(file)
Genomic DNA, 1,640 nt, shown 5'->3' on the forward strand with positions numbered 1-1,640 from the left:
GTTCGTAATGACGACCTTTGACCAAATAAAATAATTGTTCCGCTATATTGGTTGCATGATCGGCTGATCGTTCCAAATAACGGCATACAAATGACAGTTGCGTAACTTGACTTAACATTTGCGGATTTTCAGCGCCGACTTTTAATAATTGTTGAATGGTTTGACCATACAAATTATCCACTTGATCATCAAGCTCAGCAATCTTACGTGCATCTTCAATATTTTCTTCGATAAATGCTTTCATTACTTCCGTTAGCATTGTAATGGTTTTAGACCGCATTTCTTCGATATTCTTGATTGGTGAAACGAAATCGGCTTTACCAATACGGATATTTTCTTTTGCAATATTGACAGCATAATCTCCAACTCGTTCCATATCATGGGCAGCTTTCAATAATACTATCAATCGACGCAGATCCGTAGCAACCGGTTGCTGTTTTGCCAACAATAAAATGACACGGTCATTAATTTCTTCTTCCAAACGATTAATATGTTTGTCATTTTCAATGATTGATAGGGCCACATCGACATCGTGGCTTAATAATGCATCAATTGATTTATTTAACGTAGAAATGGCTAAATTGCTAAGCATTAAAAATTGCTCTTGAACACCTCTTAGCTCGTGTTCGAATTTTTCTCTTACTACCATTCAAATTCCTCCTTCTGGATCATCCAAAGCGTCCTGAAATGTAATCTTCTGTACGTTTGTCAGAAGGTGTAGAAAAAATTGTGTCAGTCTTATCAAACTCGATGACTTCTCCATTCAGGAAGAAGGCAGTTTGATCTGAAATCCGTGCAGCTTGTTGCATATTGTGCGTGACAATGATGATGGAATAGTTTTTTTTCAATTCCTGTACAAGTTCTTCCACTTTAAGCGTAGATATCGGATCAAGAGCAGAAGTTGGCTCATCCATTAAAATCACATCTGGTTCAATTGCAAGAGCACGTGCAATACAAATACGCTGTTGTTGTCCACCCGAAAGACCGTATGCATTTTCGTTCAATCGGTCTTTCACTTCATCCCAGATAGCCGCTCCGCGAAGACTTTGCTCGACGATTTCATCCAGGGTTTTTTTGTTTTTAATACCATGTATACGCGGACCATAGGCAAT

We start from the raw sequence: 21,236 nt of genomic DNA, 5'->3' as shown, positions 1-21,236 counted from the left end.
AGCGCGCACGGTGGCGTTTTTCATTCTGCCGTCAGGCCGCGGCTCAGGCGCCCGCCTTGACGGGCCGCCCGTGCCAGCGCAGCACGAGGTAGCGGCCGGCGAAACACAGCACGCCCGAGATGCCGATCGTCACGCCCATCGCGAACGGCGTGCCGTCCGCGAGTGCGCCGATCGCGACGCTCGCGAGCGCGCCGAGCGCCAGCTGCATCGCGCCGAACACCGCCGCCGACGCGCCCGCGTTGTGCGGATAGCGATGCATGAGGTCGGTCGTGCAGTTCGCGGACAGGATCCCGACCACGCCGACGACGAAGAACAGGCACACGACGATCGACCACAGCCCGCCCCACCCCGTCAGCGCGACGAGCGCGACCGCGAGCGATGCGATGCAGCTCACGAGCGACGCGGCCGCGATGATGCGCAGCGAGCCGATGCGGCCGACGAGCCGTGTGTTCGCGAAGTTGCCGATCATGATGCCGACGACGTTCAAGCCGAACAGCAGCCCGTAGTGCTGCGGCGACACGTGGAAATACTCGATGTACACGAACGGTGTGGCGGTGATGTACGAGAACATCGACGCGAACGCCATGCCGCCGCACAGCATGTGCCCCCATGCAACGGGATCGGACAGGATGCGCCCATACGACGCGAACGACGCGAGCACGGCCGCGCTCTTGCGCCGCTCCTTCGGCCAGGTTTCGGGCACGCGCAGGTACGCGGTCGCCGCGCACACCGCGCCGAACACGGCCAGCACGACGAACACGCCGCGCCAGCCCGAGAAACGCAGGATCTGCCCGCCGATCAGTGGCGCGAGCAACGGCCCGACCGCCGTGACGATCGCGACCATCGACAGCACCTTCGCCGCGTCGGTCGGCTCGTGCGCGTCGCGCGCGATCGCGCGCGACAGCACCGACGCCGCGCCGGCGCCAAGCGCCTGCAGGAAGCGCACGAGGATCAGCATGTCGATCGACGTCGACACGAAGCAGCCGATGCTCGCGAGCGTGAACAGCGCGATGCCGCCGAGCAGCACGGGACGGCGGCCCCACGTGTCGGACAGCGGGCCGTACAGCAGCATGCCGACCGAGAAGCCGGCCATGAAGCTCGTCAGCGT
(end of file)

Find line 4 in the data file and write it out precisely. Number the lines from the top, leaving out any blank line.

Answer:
AGCGCGCACGGTGGCGTTTTTCATTCTGCCGTCAGGCCGCGGCTCAGGCGCCCGCCTTGACGGGCCGCCCGTGCCAGCGCAGCACGAGGTAGCGGCCGGCGAAACACAGCACGCCCGAGATGCCGATCGTCACGCCCATCGCGAACGGCGTGCCGTCCGCGAGTGCGCCGATCGCGACGCTCGCGAGCGCGCCGAGCGCCAGCTGCATCGCGCCGAACACCGCCGCCGACGCGCCCGCGTTGTGCGGATAGCGATGCATGAGGTCGGTCGTGCAGTTCGCGGACAGGATCCCGACCACGCCGACGACGAAGAACAGGCACACGACGATCGACCACAGCCCGCCCCACCCCGTCAGCGCGACGAGCGCGACCGCGAGCGATGCGATGCAGCTCACGAGCGACGCGGCCGCGATGATGCGCAGCGAGCCGATGCGGCCGACGAGCCGTGTGTTCGCGAAGTTGCCGATCATGATGCCGACGACGTTCAAGCCGAACAGCAGCCCGTAGTGCTGCGGCGACACGTGGAAATACTCGATGTACACGAACGGTGTGGCGGTGATGTACGAGAACATCGACGCGAACGCCATGCCGCCGCACAGCATGTGCCCCCATGCAACGGGATCGGACAGGATGCGCCCATACGACGCGAACGACGCGAGCACGGCCGCGCTCTTGCGCCGCTCCTTCGGCCAGGTTTCGGGCACGCGCAGGTACGCGGTCGCCGCGCACACCGCGCCGAACACGGCCAGCACGACGAACACGCCGCGCCAGCCCGAGAAACGCAGGATCTGCCCGCCGATCAGTGGCGCGAGCAACGGCCCGACCGCCGTGACGATCGCGACCATCGACAGCACCTTCGCCGCGTCGGTCGGCTCGTGCGCGTCGCGCGCGATCGCGCGCGACAGCACCGACGCCGCGCCGGCGCCAAGCGCCTGCAGGAAGCGCACGAGGATCAGCATGTCGATCGACGTCGACACGAAGCAGCCGATGCTCGCGAGCGTGAACAGCGCGATGCCGCCGAGCAGCACGGGACGGCGGCCCCACGTGTCGGACAGCGGGCCGTACAGCAGCATGCCGACCGAGAAGCCGGCCATGAAGCTCGTCAGCGT